Planned Parenthood receives flood of support after funding cut by Komen

In this March 8, 2011 file photo, Planned Parenthood supporter Peg Paulson of Carmel, Ind., left, and opponent Heather Pruett of Indianapolis argue outside the Indiana Statehouse in Indianapolis. Gov. Mitch Daniels signed a bill to withhold state and federal Medicaid funds from Planned Parenthood. The Obama administration is challenging the new law.
AP Photo/Indianapolis Star, Alan Petersime
planned parenthood, susan g komen
In this Tuesday, March 8, 2011 file photo, Planned Parenthood supporter Peg Paulson of Carmel, Ind., left, and opponent Heather Pruett of Indianapolis argue during a rally at the Indiana Statehouse in response to an Indiana House bill which would end funding to Planned Parenthood because it provides abortions.

(CBS/AP) How's Planned Parenthood doing now that it's no longer receiving grants from the Susan G. Komen for the Cure foundation? In the 24 hours after the news broke, Planned Parenthood received more than $400,000 from 6,000 donors, the organization said.

Komen, on the other hand, continued to receive heated criticism from some members of Congress, numerous liberal advocacy groups and some newspaper editorial writers. But it was applauded by many conservative religious and anti-abortion groups that abhor Planned Parenthood for its role as the leading U.S. abortion provider.

Planned Parenthood says the funding cutoff was a result of Komen succumbing to pressure from anti-abortion activists. Komen, in a statement issued Wednesday evening, denied that politics played a role and reiterated that its decision was based on newly adopted criteria for issuing grants.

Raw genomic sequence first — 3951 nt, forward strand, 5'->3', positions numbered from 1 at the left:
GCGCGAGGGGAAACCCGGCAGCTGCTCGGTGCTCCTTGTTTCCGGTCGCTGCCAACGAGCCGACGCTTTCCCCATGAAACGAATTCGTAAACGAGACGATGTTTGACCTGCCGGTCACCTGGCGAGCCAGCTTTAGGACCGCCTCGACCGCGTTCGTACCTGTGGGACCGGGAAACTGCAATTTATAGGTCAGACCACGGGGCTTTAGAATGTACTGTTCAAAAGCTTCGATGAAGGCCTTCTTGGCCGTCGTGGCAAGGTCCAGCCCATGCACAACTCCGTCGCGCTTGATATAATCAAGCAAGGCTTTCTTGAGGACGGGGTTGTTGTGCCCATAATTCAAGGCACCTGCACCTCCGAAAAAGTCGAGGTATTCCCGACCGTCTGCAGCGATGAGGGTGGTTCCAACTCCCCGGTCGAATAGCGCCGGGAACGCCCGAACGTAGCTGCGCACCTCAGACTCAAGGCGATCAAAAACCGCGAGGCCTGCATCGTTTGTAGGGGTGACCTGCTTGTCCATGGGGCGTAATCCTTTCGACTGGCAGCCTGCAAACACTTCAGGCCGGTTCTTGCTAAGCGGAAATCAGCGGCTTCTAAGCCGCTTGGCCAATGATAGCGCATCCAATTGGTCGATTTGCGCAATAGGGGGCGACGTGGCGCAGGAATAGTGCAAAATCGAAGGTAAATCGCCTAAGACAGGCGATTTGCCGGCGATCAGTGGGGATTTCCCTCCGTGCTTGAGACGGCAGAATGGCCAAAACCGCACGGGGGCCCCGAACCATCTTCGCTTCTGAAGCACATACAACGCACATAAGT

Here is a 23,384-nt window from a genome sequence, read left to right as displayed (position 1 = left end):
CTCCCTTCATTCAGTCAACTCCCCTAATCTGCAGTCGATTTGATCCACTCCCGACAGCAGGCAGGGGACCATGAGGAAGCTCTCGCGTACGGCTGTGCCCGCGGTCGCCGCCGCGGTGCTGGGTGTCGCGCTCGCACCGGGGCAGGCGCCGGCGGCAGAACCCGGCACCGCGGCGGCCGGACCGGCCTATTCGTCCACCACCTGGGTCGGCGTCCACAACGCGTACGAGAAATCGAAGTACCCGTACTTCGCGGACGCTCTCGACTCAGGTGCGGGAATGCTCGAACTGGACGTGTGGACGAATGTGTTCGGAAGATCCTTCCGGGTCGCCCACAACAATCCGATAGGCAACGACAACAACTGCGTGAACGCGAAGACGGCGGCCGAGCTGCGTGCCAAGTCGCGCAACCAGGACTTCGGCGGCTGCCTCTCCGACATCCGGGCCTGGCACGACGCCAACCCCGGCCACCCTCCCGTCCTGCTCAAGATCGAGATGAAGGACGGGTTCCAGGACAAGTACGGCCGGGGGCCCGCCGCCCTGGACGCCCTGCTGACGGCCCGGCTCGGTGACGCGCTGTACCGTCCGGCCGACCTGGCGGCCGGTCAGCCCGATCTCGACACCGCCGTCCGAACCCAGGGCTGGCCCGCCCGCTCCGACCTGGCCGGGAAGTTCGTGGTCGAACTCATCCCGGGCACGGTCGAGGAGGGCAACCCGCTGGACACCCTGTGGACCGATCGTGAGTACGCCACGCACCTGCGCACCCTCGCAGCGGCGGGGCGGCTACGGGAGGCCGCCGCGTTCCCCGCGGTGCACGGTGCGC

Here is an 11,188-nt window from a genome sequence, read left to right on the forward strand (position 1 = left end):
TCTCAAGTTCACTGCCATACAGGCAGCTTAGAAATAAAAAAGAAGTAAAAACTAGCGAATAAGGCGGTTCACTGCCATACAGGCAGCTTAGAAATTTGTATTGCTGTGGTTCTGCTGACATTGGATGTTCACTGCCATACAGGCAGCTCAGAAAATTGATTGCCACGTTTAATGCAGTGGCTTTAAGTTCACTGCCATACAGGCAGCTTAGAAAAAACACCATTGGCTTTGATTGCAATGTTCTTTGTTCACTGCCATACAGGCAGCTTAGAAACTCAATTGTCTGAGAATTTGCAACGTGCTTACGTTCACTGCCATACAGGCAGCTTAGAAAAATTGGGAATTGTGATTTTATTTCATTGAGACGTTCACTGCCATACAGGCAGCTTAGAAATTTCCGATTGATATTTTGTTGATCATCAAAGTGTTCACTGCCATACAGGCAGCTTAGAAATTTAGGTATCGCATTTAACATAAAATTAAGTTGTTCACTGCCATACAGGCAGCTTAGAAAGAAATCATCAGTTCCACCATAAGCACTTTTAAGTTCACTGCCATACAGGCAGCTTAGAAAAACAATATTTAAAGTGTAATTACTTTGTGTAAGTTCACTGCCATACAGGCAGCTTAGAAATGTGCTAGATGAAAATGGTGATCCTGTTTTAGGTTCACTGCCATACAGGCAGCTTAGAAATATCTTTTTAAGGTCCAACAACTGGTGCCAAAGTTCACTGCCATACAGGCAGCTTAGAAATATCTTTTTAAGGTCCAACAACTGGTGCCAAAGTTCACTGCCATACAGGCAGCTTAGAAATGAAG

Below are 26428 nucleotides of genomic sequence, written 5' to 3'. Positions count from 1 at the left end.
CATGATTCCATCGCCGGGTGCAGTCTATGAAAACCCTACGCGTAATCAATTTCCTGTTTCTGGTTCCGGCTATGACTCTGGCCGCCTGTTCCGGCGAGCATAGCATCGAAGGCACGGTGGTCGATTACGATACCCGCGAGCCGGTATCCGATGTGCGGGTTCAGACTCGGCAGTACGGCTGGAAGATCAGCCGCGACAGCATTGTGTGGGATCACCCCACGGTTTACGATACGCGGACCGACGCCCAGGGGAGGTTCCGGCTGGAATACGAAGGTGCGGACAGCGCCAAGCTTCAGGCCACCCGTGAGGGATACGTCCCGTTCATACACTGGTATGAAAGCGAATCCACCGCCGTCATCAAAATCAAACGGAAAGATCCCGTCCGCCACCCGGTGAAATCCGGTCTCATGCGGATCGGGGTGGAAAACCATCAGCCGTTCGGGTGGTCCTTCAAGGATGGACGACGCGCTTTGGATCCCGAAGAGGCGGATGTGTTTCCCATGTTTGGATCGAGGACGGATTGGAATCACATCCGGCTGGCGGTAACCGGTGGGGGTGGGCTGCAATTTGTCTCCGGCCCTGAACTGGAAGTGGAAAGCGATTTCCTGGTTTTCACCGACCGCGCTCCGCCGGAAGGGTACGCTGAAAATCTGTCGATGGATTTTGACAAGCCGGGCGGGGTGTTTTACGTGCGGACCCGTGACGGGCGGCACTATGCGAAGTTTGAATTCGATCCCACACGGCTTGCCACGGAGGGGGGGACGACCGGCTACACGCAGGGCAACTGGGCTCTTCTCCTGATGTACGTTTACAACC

The new criteria bar grants to any organization that's under local, state or federal investigation - including Planned Parenthood, which is being investigated for alleged financial improprieties by a Republican congressman acting with the encouragement of anti-abortion groups.

"We regret that these new policies have impacted some long-standing grantees, such as Planned Parenthood, but want to be absolutely clear that our grant-making decisions are not about politics," the Komen statement said.

Dr. Eric Winer, a breast cancer specialist at Dana-Farber Cancer Institute in Boston who is chairman of Komen's scientific advisory council, said he was confident that breast-screening availability would not be jeopardized.

"The last thing in the world that anyone at Komen wants to do ... is to decrease the resources that are available to those women," he said. Nonetheless, some members of Komen's nationwide network were unsettled.

Planned Parenthood said the Komen grants totaled roughly $680,000 last year and $580,000 the year before, going to 19 of its affiliates for breast-cancer screening and other breast-health services. According to Planned Parenthood, its health centers performed more than 4 million breast exams over the past five years, including nearly 170,000 as a result of Komen grants.

Andrea Hagelgans, a Planned Parenthood spokeswoman, said the organization was grateful for the outpouring of support since Tuesday evening, when The Associated Press first reported Komen's decision.

"People respond powerfully when they see politics interfering with women's health," she said. "These donations will continue to help expand Planned Parenthood's critical health care services nationwide, especially those affiliates impacted by the Komen cuts."

The progressive group launched an online petition calling on Komen to maintain its grants to Planned Parenthood. It said 60,000 people had signed in a matter of hours.